Legislature(1997 - 1998)

01/24/1997 01:00 PM JUD

Audio Topic
* first hearing in first committee of referral
+ teleconferenced
= bill was previously heard/scheduled
         HOUSE JUDICIARY STANDING COMMITTEE                                    
                  January 24, 1997                                             
                      1:00 p.m.                                                
MEMBERS PRESENT                                                                
Representative Joe Green, Chairman                                             
Representative Con Bunde, Vice Chairman                                        
Representative Brian Porter                                                    
Representative Jeannette James                                                 
Representative Ethan Berkowitz                                                 
Representative Eric Croft                                                      
Representative Norman Rokeberg                                                 
MEMBERS ABSENT                                                                 
All members present                                                            
COMMITTEE CALENDAR                                                             
* HOUSE BILL NO. 22                                                            
"An Act relating to civil liability for illegal sales of alcoholic             
beverages; and providing for an effective date."                               
     - HEARD AND HELD                                                          
* HOUSE BILL NO. 9                                                             
"An Act relating to the right of crime victims and victims of                  
juvenile offenses to be present at court proceedings; and amending             
Rule 615, Alaska Rules of Evidence."                                           
     - MOVED CSHB 9(JUD) OUT OF COMMITTEE                                      
PREVIOUS ACTION                                                                
BILL:  HB 22                                                                   
SPONSOR(S): REPRESENTATIVE(S) IVAN                                             
JRN-DATE      JRN-PG                 ACTION                                    
01/13/97        33    (H)   PREFILE RELEASED 1/3/97                            


01/13/97 33 (H) JUDICIARY


01/13/97 29 (H) PREFILE RELEASED 1/3/97


01/13/97 29 (H) JUDICIARY, FINANCE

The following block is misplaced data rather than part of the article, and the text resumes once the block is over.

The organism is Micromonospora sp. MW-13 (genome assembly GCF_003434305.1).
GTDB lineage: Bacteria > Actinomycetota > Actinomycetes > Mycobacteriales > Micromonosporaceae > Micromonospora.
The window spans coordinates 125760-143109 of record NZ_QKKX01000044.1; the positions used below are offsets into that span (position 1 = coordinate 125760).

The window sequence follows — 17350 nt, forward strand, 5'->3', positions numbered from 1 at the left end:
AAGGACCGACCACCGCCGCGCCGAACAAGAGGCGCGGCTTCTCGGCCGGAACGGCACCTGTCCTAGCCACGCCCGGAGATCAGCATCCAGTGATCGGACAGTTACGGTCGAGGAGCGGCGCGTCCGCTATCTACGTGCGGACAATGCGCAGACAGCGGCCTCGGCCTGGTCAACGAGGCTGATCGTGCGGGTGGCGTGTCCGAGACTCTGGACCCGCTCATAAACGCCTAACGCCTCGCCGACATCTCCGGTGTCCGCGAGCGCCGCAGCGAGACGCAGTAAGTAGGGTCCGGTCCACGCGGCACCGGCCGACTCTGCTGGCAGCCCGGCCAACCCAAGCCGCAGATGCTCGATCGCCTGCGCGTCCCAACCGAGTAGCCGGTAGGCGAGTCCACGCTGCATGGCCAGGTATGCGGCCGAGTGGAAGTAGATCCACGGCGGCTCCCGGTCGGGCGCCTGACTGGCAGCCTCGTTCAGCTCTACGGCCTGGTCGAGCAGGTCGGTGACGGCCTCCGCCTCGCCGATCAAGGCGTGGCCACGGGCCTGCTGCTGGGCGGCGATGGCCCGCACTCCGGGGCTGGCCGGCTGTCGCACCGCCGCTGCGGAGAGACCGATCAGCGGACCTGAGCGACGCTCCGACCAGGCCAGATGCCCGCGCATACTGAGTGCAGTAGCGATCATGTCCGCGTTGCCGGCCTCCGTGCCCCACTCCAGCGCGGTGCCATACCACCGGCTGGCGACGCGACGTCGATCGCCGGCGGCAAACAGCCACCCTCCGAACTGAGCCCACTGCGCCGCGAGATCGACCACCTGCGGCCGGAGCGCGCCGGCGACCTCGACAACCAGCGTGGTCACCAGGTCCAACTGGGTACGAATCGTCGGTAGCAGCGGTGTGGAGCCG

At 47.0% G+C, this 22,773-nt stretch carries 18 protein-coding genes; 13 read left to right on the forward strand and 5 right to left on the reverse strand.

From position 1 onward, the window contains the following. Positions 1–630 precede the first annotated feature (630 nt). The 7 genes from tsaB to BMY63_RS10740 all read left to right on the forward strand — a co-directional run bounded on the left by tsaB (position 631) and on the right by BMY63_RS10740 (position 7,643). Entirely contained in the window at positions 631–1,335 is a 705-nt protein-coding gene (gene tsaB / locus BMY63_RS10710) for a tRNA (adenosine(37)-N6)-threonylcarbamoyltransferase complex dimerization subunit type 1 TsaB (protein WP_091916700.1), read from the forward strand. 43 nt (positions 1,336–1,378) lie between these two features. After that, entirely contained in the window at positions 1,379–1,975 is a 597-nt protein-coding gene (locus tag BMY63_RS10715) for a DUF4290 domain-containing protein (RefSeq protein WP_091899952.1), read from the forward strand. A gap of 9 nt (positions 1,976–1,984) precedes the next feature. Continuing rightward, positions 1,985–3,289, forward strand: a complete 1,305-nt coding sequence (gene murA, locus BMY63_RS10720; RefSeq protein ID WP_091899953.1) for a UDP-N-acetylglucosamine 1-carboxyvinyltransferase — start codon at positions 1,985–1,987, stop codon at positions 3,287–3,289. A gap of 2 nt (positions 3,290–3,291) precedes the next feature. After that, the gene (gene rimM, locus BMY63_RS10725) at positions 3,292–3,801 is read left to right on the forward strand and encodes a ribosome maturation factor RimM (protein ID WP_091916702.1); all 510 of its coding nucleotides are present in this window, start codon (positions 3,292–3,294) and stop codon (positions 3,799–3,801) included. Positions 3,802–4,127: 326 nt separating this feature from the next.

01/24/97 (H) JUD AT 1:00 PM CAPITOL 120 WITNESS REGISTER TOM WRIGHT, Legislative Assistant to Representative Ivan Ivan Alaska State Legislature Capitol Room 418 Juneau, AK 99811 Telephone: (907)465-4942 Position Statement: Prime Sponsor, HB 22 LISA JAEGER, Tanana Chiefs Conference 122 First Avenue Fairbanks, AK 99701 Telephone: (907) 452-8251 Position Statement: Testified in favor of HB 22. LINDA O'BANNON, Assistant Attorney General Department of Law 1031 West 4th Avenue, Suite 200 Anchorage, AK 99501 Telephone: (907)269-0971 Position Statement: Testified in favor of HB 22 JAYNE ANDREEN, Executive Director Council on Domestic Violence & Sexual Assault Department of Public Safety P.O. Box 111200 Juneau, AK 99811-1200 Telephone: (907)465-4356 Position Statement: Provided testimony on HB 9 DEL SMITH, Deputy Commissioner Department of Public Safety P.O. Box 111200 Juneau, AK 99811-1200 Telephone: (907)465-4322 Position Statement: Testified in favor of HB 9 ANNE CARPENETI, Assistant Attorney General Criminal Division Department of Law P.O. Box 110300 Juneau, AK 99811-0300 Telephone: (907)465-3428 Position Statement: Testified in favor of HB 9 SARAH MUSGROVE 4203 Wilson Street, Number 10 Anchorage, AK 99508 Telephone: (907)562-1898 Position Statement: Testified in favor of HB 9 MARTI GREESON, Executive Director Mothers Against Drunk Drivers 618 West 82nd Avenue, Suite B-1 Anchorage, AK 99518 Telephone: (907)562-6233 Position Statement: Testified in favor of HB 9 JANICE LIENHART, Victims of Crime 619 East 5th Avenue Anchorage, AK 99501 Telephone: (907)278-0971 Position Statement: Testified in favor of HB 9 JANELLE DIXSON 8621 Rebel Ridge Anchorage, AK Telephone: (907)333-2461 Position Statement: Testified in favor of HB 9 DAWN SCHERBERT 2910 West Northern Lights, Number 3E Anchorage, AK 99517 Telephone: (907)562-2324 Position Statement: Ms. Musgrove read Ms. Scherbert's statement in favor of HB 9 KAREN CAMPBELL P.O. Box 191001 Anchorage, AK 99519 Telephone: (907)261-7662 Position Statement: Testified in favor of HB 9 CHARLOTTE PHELPS 733 West 4th Avenue Anchorage, AK 99501 Telephone: (907)566-2204 Position Statement: Testified in favor of HB 9 BARBARA BRINK, Acting Director Alaska Public Defender Agency Department of Administration 900 West 5th Avenue, Suite 200 Anchorage, AK 99501 Telephone: (907)264-4400 Position Statement: Provided testimony on HB 9 KEVIN SHORES Alaska Civil Liberties Union 635 Main Street Juneau, AK 99801 Telephone: (907)463-2517 Position Statement: Testified in opposition to HB 9 ACTION NARRATIVE TAPE 97-2, SIDE A Number 000 The House Judiciary Standing Committee was called to order by Chairman Joe Green at 1:00 p.m. Members present at the call to order were Vice Chair Bunde, Representative Brian Porter, Representative Eric Croft, Representative Ethan Berkowitz and Chairman Green. HB 22 - CIVIL LIABILITY FOR BOOTLEGGERS CHAIRMAN JOE GREEN advised members they would first consider HB 22, "An Act relating to civil liability for illegal sales of alcoholic beverages; and providing for an effective date." It was sponsored by Representative Ivan Ivan. His committee aide, Tom Wright would provide comments on behalf of Representative Ivan. Number 101 TOM WRIGHT, Legislative Assistant to Representative Ivan Ivan, provided comments on HB 22 on behalf of the prime sponsor, Representative Ivan Ivan, who was ill. MR. WRIGHT advised members that current law appeared to exempt those who sell liquor without a license from any civil liability for damages that might be caused by their actions. The basis of the bill was to remove that exemption and make bootleggers strictly liable for his or her actions. MR. WRIGHT pointed out that Christopher Cooke, an attorney in Bethel, Alaska was responsible for bringing this matter to the attention of the Attorney General's Office. He noted that there had been an Alaska Supreme Court decision, Chokwak v. Worley, 912 P.2d 1248 (Alaska 1996), which stated that there might be a problem as far as civil liability was concerned, for those who sell liquor without a license. CHAIRMAN GREEN noted that individuals at two teleconference sites in Anchorage and Fairbanks were standing by to provide testimony on the proposed legislation. MR. WRIGHT advised members that Linda O'Bannon, Assistant Attorney General, would be able to respond to any technical questions posed by committee members. Ms. O'Bannon was the Attorney General who had corresponded with Christopher Cook and Representative Ivan's office, and also does legal work for the Alcohol Beverage Control Board (ABC) Board. CHAIRMAN GREEN requested testimony from Fairbanks. LISA JAEGER, Tanana Chiefs Conference, Inc. (TCC), advised members that TCC fully supported HB 22. She offered to fax down a position paper and also expressed that the TCC had adopted several resolutions during their annual conventions relating to alcohol issues. Ms. Jaeger advised members that alcohol was an excessive problem in the Fairbanks area. MS. JAEGER stated that not only did the TCC fully support the bill, but the Elders in the community had declared war on alcohol. She advised members that they had experienced problems bringing criminal charges because, basically, everyone's related, which was a major problem in the smaller villages. Representatives Jeannette James and Norman Rokeberg arrived. VICE CHAIRMAN CON BUNDE expressed his support of TCC in dealing with alcohol related problems. He asked Ms. Jaeger how the proposed legislation would affect neighbors and relatives if a criminal charge were imposed. MS. JAEGER did not know how the legislation would help with respect to people not wanting to testify against one another. However, felt it would be a great tool, in terms of waving a flag, that those people would be civilly liable for activities caused by other people that they illegally sell alcohol to. Number 606 VICE CHAIRMAN BUNDE questioned the ability of those being charged with bootlegging to pay a fine because of the lack of work in the smaller villages, as well as many people living a semi-subsistence lifestyle. MS. JAEGER felt it was known that the bootleggers were the individuals with money, and other people, in the remote areas, did have snow machines and property. REPRESENTATIVE ERIC CROFT referenced the "sell or barter" language of the proposed legislation and asked if a barter arrangement was typical. MS. JAEGER was not familiar with how bartering for alcohol worked. The transactions she was most familiar with involved money transactions. REPRESENTATIVE CROFT asked if it was generally known who, in the villages, the bootleggers were. MS. JAEGER responded that it was common knowledge who the bootleggers were in the villages. REPRESENTATIVE ETHAN BERKOWITZ asked what the estimated cost of a bottle of alcohol was that goes through a bootlegging operation. MS. JAEGER stated that the cost varied depending on the location, however a bottle of alcohol could range from double the shelf cost to 25 times the shelf cost. REPRESENTATIVE CROFT asked what types of efforts the TCC would make to publicize and alert the public of the legislation if it passed. MS. JAEGER felt they would run front cover stories in the local newspapers, as well as utilize the local radio stations to publicize the enactment of the legislation. LINDA O'BANNON, Assistant Attorney General and representative of the Alcohol Beverage Control Board (ABC) and their staff, pointed out that the proposed legislation would make clear that bootleggers are civilly liable for the harm they cause by the illegal sale of alcohol. She added that under the particular version, a bootlegger would be subject to strict liability. MS. O'BRANNON advised members that after the Alaska Supreme Court decision in Chokwak v. Worley concerning civil immunity, the ABC Board and staff felt it should be clarified in statute that civil immunity was not, and should not be extended to persons who unlawfully traffic alcohol. She noted that the ABC Board recommended a change to AS 04.21.020 by adding a paragraph to make clear that bootleggers were held responsible for damages they cause to other persons. Ms. O'Brannon noted that as the bill was currently written, it might include someone who purchased alcoholic beverages from the bootlegger and then was injured, or someone injured by the person who purchased alcoholic beverages from the bootlegger, such as an innocent victim of an automobile accident. Number 1270 REPRESENTATIVE NORMAN ROKEBERG advised members that he had a suggested amendment that he had received from the Alcohol Beverage Control Board and asked if the language had been drafted by Ms. O'Brannon. MS. O'BRANNON responded that she did draft that language, although that had been done some time ago and was slightly different than the language of HB 22. REPRESENTATIVE CROFT referenced the difference between a negligent standard and a strict liability standard and asked Ms. O'Brannon what the difference and practical effect would be between a negligent and strict liability standard. He questioned how someone would prove negligence in an act that was already criminal. MS. O'BRANNON agreed, pointing out that what they were talking about would be a criminal violation, and therefore, negligence per se. REPRESENTATIVE BRIAN PORTER recommended adding a new subsection to HB 22 which would read as follows: "(b) Notwithstanding (a) of this section, a person who sells or barters an alcoholic beverage to another person in violation of AS 04.11.010 is strictly liable for civil damages FOR PERSONAL INJURIES, DEATH, AND PROPERTY DAMAGES, resulting from the intoxication of the person receiving the alcoholic beverage IF THE INTOXICATION SUBSTANTIALLY CONTRIBUTED TO THE PERSONAL INJURIES, DEATH AND PROPERTY DAMAGES." MS. O'BRANNON advised members she did not see a problem with that language. She stated that AS 04.21.020 provides immunity to social hosts and people who hold liquor licenses if they do certain things. Ms. O'Brannon explained that by amending AS 04.21.020 that bootleggers would be responsible, no matter what, in a civil liability situation. REPRESENTATIVE JEANNETTE JAMES spoke in favor of the proposed language because it made more perfectly clear what an individual would be civilly liable for. Number 1980 REPRESENTATIVE BERKOWITZ preferred the more simple language over specifying certain incidences because a broader statement would more likely result in a civil liability case. REPRESENTATIVE ROKEBERG asked if a community or a law enforcement agency would be able to bring a cause of action against an individual for the illegal sale of alcoholic beverages. MS. O'BRANNON stated that for a criminal prosecution under the bootlegger statute, AS 04.11.010, the district attorneys office would have to prove the allegations beyond a reasonable doubt. However, in a civil context, the people who could bring civil law suits would be those who had actually been injured or were in some type of relationship with the injured party. In a civil liability case the standard of proof would be a preponderance of the evidence, as opposed to beyond a reasonable doubt, which is a much easier standard of proof. Ms. O'Brannon also pointed out that a criminal prosecution of the bootlegger would not be needed in order to bring a civil law suit against that person. VICE CHAIRMAN BUNDE asked if what was being said, was that a bootlegger could be acquitted on a criminal charge, but a civil suit could be brought because of certain results of his illegal selling of alcoholic beverages. Number 2245 MS. O'BRANNON fully agreed with Vice Chairman Bunde's understanding, noting that there was a very famous case being argued currently where that same type of situation occurred. REPRESENTATIVE BERKOWITZ asked if the state would have the ability to recover investigation costs as an economic damage in a bootlegging case. MS. O'BRANNON did not feel the proposed legislation would provide for that. She explained that the state or city would not be the directly injured party and specific language would be necessary to include that ability. Ms. O'Brannon went on to say that the proposed legislation would cover a situation even where an investigation had not been conducted by a governmental entity. REPRESENTATIVE PORTER felt that the cost of prosecution to a city or state should be added to personal injuries, death and property damages. Number 2430 LISA KIRSCH, Committee Aide to Chairman Green, referenced the language of, "substantially contributed" in the proposed amendment, and wondered if that would cause a problem with the causation standard in Title 9. TAPE 97-2, SIDE B Number 000 MS. O'BRANNON stated that the way the tort laws were currently written, she did not know if it was necessary to say "substantially contributed", because she felt the courts would automatically provide jury instructions that would apportion fault among the parties based on their percentage of the fault. REPRESENTATIVE PORTER requested that HB 22 be held over to further consider the ability of the state or city being able to recover monetary damages from acts of bootleggers and the need to investigate those types of cases. TOM WRIGHT, Committee Aide to Representative Ivan, advised members the sponsor would not object to holding the bill over for the purpose of considering additional amendments addressing the concerns voiced at the present hearing. Mr. Wright offered to work with the Chairman's staff, Representative Porter's staff and Representative Berkowitz staff to arrive at language that would accommodate their concerns. REPRESENTATIVE CROFT declared a possible conflict of interest advising members that he had worked with Christopher Cooke, the attorney from Bethel, Alaska, although it involved nothing to do with the proposed legislation, HB 22. REPRESENTATIVE ROKEBERG expressed his support of a community or state having the ability to file action. CHAIRMAN GREEN advised members that HB 22 would be held over for the purpose of considering additional language, and brought back before the committee at a later date. Number 660 HB 9 - VICTIM'S RIGHT TO BE PRESENT AT TRIAL CHAIRMAN GREEN announced that the next item of business was HB 9, "An Act relating to the right of crime victims and victims of juvenile offenses to be present at court proceedings; and amending Rule 615, Alaska Rules of Evidence." REPRESENTATIVE PORTER, Prime Sponsor of HB 9, noted that the legislature passed a constitutional amendment that would provide victims the same rights, in criminal proceedings, as the defendant has. He advised members that there were at least two judges in the state that felt the wording of the constitutional amendment allowed them to refer back to the statute that would allow the exclusion of witnesses prior to their court testimony, and interpreted that language to mean victims as well. Representative Porter pointed out that that was not the intent of the constitutional amendment, and was the reason for amending the statute that those particular judges were relying on by specifically stating victims could not be excluded whenever the accused has the right to be present. JAYNE E. ANDREEN, Executive Director, Council on Domestic Violence and Sexual Assault, Department of Public Safety advised members that the Council was overseen by a seven-member board that establishes the policy of the council and directions it takes. She advised members that the council, itself, had not had the opportunity to review the proposed legislation. Ms. Andreen noted that the comments she would be making would be based on positions the council had taken in the past on similar issues, and comments and feedback the council had received from grantees at the local level. MS. ANDREEN advised members that the council highly supported the constitutional amendment and were also supportive of the efforts at the federal level for passage of a similar type of constitutional amendment. Ms. Andreen stated that the council felt that the public was making a strong statement that victims do need to have equal access to the criminal justice system and procedures, as do the defendants. MS. ANDREEN noted that the council had heard from some of their grantees around the state that there was a fairly significant number of circumstances where victims were denied access to criminal proceedings because of the fact that they are victims and could be required to testify in the future. She advised members that the council was concerned that the intent of the constitutional amendment was not being followed through. It was her understanding that the proposed legislation would assist in alleviating those concerns to a large extent. Number 945 DEL SMITH, Deputy Commissioner, Department of Public Safety, advised members the department was in support of HB 9. ANNE CARPENETI, Assistant Attorney General, Criminal Division, Department of Law, advised members the department was in support the proposed legislation. She noted that the Constitution, Article I, Section 24 guaranteed victims the right to be present at all phases of a proceeding where the defendant has a right to be present. MS. CARPENETI felt the Constitution was fairly clear, however the proposed legislation might be necessary to convince all judges of the right for victims' participation in court proceedings. REPRESENTATIVE ROKEBERG asked what judges appeared not to be adhering to the language of the constitutional amendment. MS. CARPENETI felt it involved a couple judges in the Anchorage area that, based on the language in the amendment which states, "crime victims, as defined by law, shall have the following rights as provided by law", were basing the fact that there was not a statute in Title 12 or Title 11 on that language. Ms. Carpeneti explained that presently Title 47 allowed victims to participate in juvenile proceedings at every stage where the charged juvenile could be present. REPRESENTATIVE CROFT referenced Section 24 of the Alaska Constitution and asked Ms. Carpeneti if it would violate the federal right to a fair trial in situations where the witness was listening to trial testimony and alter their testimony to fit what they had heard. Number 1550 MS. CARPENETI did not believe that would take place. She pointed out that victims of crimes, typically, have given statements to the police, which are transcribed, and have also testified at grand jury proceedings and the defense attorney would have the right to cross examine the witness or victim on any changes that might arise, if the victim had altered their testimony. She felt the right of cross examination of the victim's testimony would take care of a possible argument that there might be any due process concerns. REPRESENTATIVE CROFT asked if there was a definition of victim in the Constitution. Ms. Carpeneti advised members there was a statutory definition, AS 12.55.185. The Constitution makes reference to the term "victim", as is defined by law. REPRESENTATIVE CROFT asked if it would be possible to change the constitutional definition of victim by changing the statutory definition of victim. MS. CARPENETI felt that could be done because the Constitution states, as defined by law. REPRESENTATIVE CROFT felt there could be a conflict of two constitutional provisions; a defendant's right to a fair trial, and the victim's right to be present, which could result in the victim changing their testimony because of testimony they heard while sitting in on a proceeding. He questioned if what was provided in statute would change the conflict of those two constitutional rights. MS. CARPENETI did not feel those two constitutional rights would present a conflict in the Constitution. She felt if there was any due process issue, in terms of a defendant, that it could be easily addressed through cross examination of the victim or witness. CHAIRMAN GREEN requested testimony from the two teleconference sites, Anchorage and Fairbanks, Alaska. Number 2000 SARAH MUSGROVE testified via teleconference from the Anchorage Legislative Information Office (LIO). As a victim of the crime of murder, Ms. Musgrove testified in favor of HB 9. She stated that as a victim, she did not feel that the state, or anyone else, had the right to deny her the right to listen to all court proceedings, as does the defendant. Ms. Musgrove expressed the need to be allowed to participate in all court proceedings for healing purposes and the right and need to know the truth. MARTI GREESON, Executive Director of Mothers Against Drunk Drivers, (MADD), advised members she had worked in victim services for over 22 years, primarily through law enforcement agencies. She pointed out that over that time span, victims' rights had become recognized throughout the nation. Ms. Greeson expressed that victims were consistently excluded from the criminal justice process. MS. GREESON stated that the rights of victims should be protected at least to the extent that the defendants rights are protected and supported HB 9. JANICE LIENHART, representing Victim's for Justice, advised members she had been working with victims of crime for the past ten years. Ms. Lienhart felt the most important component of the healing process was receiving information about the alleged crime. She pointed out that police would not provide information to the victim because it could contaminate the case. Ms. Lienhart felt laws should be made for the purpose of providing victims answers, and provide equal rights in the court room as the defendant has. JANELLE DIXSON, testified as a victim of a violent crime. She explained that her husband had been murdered in 1995. Ms. Dixson pointed out that the trial had been rescheduled numerous times for various reasons. Ms. Dixson advised members that the defendant was allowed to attend all court proceedings, while she was prohibited from attending the evidentiary hearing, as well as the trial. TAPE 97-3, SIDE A Number 000 Although Ms. Dixson had told the same story many times, she was told that should she hear other testimony during trial, that it may result in her swaying her testimony. Ms. Dixson felt the system treated criminals like victims, and victims like criminals. SARAH MUSGROVE, spoke on behalf of Dawn Scherbert because she had to leave. Ms. Scherbert was also a victim of the crime of murder. Ms. Scherbert felt it was her right to be present during all court proceedings, however was denied access to those proceedings. Ms. Scherbert also spoke in favor of HB 9. KAREN CAMPBELL, a victim of the crime of murder, explained her experience with the criminal justice system. Her daughter, 18 years old, was found murdered in 1994. She advised members that her daughter was the victim of a brutal murder, and that she, herself, was a victim of justice and state laws. Ms. Campbell pointed out that a jury is responsible for determining whether a defendant is telling the truth, and asked if state lawmakers felt that same jury was incapable of determining whether a victim was being truthful. MS. CAMPBELL pointed out that victims were always being excluded and left in the dark at a time when they were desperately seeking answers. Number 670 CHARLOTTE PHELPS testified in support of HB 9 noting that the proposed legislation would give victims, and families of victims, the opportunity to participate more fully in the criminal justice process. She felt the state's criminal justice system was overly protective of the rights of the accused, and often ignored the rights and needs of victims. CHAIRMAN GREEN recognized the presence of Senator Dave Donley. BARBARA BRINK, Acting Director, Public Defender Agency, Department of Administration advised members she had served as a public defender throughout the state for the past 14-1/2 years. MS. BRINK explained some unintended consequences that could result with the enactment of HB 9. Ms. Brink advised members that the rule that allowed certain witnesses to be excluded from trial was a tool designed to improve the accuracy of the fact finding process. A victim, who was not a witness to the event, would never be excluded under the exclusionary rule. Ms. Brink stated that if it was a case where the victim was also a witness whose perceptions, observations and memory of such an event would assist the jury in finding facts that the rule could promote accuracy by keeping witness/victim's testimony untainted by the testimony of other witnesses. MS. BRINK advised members that the exclusionary rule attempts to make it possible for a judge to hear recollections, perceptions and impressions of each witness separately. She further stated that the rule allows a judge to determine when it is critical that a witnesses testimony be unclouded and unaffected, which was the reason they are asked not to participate in the court room until after they had testified. MS. BRINK noted that the exclusionary rule in the federal system operated in the same manner. She reiterated that if a victim was not actually a witness to a criminal event, they would not be excluded under the rule, and if they were a witness, the prosecutor could solve that problem by calling them to testify first. MS. BRINK explained that the two Anchorage judges were trying to balance the victim's constitutional right to be present, along with their concern that the jury receive accurate information. Number 1066 REPRESENTATIVE PORTER expressed that the judges who were excluding victims were saying that the exclusionary statute was the law that was being provided by the state, and that was the reason that they could exclude a victim witness from being present during various court proceedings. If that were the fact situation in front of the committee, he asked Ms. Brink if the correction to amend that would be to amend the statute those judges were referring to. MS. BRINK stated that if she understood the question correctly, that the answer would be yes. However, she did not feel that would necessarily preclude those judges from attempting to make the balancing test, not between the rule and a constitutional right, but a balance between two competing constitutional rights. REPRESENTATIVE PORTER did not disagree with Ms. Brink's response, although noted that if that had been the case, he would have been happy to make some suggestions about a subsequent retention election. He continued noting that the two judges were actually using the statutory language as the rationale for their rulings. KEVIN SHORES, Representative of the Alaska Civil Liberties Union, (ACLU), noted that he had only recently been apprised of the proposed legislation. He expressed that the ACLU opposed HB 9, adding that he felt one of the other witnesses who testified on the proposed legislation was accurate when she stated that what victims were seeking was the truth. MR. SHORES explained that the ACLU was interested in preserving the constitutional right to due process and having a fair, truth- finding process. Mr. Shores supported the comments provided by Ms. Brink of the Public Defender Agency, and agreed that when in a trial situation, memory was affected by talking to people by what is said and heard. He noted that the memory changes over time, pointing out that psychologists had conducted studies on that concept to find it to be so. MR. SHORES advised members that the ACLU was interested in the integrity of the fact finding process. He pointed out that the proposed legislation would apply to all criminal cases, not just murder cases. Mr. Shores explained that through his experience as a criminal defense practitioner, it was rare for a victim to come into court, even to exercise their rights at sentencing. He stated that victims, in his experience, most often attend court proceedings in domestic violence cases. Mr. Shore noted that often times in those cases, the victim wants to support the person who had plead out to the offense, and ask that charges be dropped. MR. SHORES asked that members consider all of the types of cases the proposed legislation would affect. REPRESENTATIVE PORTER quoted the language in the Alaska State Constitution as follows: "The victims have the right to obtain information and to be allowed to be present at all criminal or juvenile proceedings where the accused has the right to be present". He advised members that that was a guaranteed right of the Alaska State Constitution. Representative Porter pointed out that there was a conflicting right, in the Constitution, which states that the defendant has the right to a fair trial. As the sponsor of HB 9 and the victim's rights legislation, Representative Porter felt a judge would lose in the court of public opinion if he or she said that the defendant's rights superseded the victim's rights. REPRESENTATIVE PORTER noted that the two particular judges were not allowing victims in the court room because of the specific wording of the constitutional amendment and the inclusion of that right by statute. REPRESENTATIVE PORTER moved to amend HB 9 on page 2, line 6, following the word "witness", insert, In this section, "victim" has the meaning given in AS 12.55.185., and on page 2, line 27, following the word "present;" insert "victim" has the meaning given in AS 12,55,185. There being no objection, amendment number one, HB 9, passed unanimously. REPRESENTATIVE BERKOWITZ stated that when there was a conflict of constitutional rights, he felt it was incumbent on members to consider the consequence and felt uncomfortable proceeding further with the proposed legislation prior to receiving some type of legal analysis as to what the constitutional conflict was, and a likely resolution of that conflict. REPRESENTATIVE PORTER responded that there was no definitive resolution to Representative Berkowitz question, which was the whole point. He pointed out that one of the first questions that arose, and was still unresolved, was the conflict between the amendment's provision that the defendant, too, has a right to a speedy trial. Representative Porter noted that case law had determined what that meant on the defendant's side to 120 days, however, there was no conflict when that case law was developing. REPRESENTATIVE PORTER continued stating that now, through the constitutional amendment, the victim would have a right to request the right to a speedy trial, should the defendant attempt to delay trial proceedings, for whatever reason. REPRESENTATIVE BERKOWITZ stated that in his opinion as both a prosecuting attorney and a defense attorney, that to take a step as was being proposed, he felt it was important to proceed cautiously. He agreed that there was a lot of pressure and sympathy for people who had been victimized by crimes. However, he felt it was also important to assure that the protections afforded under the Constitution, not only to defendants, but to the entire process and the integrity of that process remain intact. CHAIRMAN GREEN advised Representative Berkowitz that he would have ample time to review and address the issue again, either on the House floor, or when the bill goes over to the Senate. VICE CHAIRMAN BUNDE moved to report CSHB 9(JUD) out of committee with individual recommendations. REPRESENTATIVE BERKOWITZ objected. A roll call vote was taken. In favor: Representatives Bunde, Porter, James and Chairman Green. Opposed: Representative Croft and Berkowitz. CSHB 9(JUD) was reported out of committee. Number 1932 ADJOURNMENT There being nothing further to come before the committee, Chairman Green adjourned the meeting at 3:07 p.m.